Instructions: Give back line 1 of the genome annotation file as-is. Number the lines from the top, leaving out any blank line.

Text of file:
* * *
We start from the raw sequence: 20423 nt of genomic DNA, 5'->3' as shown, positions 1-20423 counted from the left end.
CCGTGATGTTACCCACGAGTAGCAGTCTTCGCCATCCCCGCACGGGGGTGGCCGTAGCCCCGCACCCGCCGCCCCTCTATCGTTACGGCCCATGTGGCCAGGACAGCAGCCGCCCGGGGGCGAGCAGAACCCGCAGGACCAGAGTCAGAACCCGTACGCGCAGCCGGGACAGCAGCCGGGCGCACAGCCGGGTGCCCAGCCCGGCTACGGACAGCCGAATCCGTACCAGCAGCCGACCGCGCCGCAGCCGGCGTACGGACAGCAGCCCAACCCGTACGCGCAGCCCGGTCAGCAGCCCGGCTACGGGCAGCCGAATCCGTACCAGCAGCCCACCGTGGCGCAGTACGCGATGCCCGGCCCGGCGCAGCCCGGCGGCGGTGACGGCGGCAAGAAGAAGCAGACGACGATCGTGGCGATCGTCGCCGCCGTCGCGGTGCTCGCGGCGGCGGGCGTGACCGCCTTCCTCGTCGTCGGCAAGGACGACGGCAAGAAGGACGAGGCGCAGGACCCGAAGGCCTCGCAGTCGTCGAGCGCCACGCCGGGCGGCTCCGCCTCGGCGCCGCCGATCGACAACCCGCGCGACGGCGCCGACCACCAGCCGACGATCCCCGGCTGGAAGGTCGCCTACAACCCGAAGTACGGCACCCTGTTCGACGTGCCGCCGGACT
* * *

We start from the raw sequence: 20423 nt of genomic DNA, 5'->3' as shown, positions 1-20423 counted from the left end.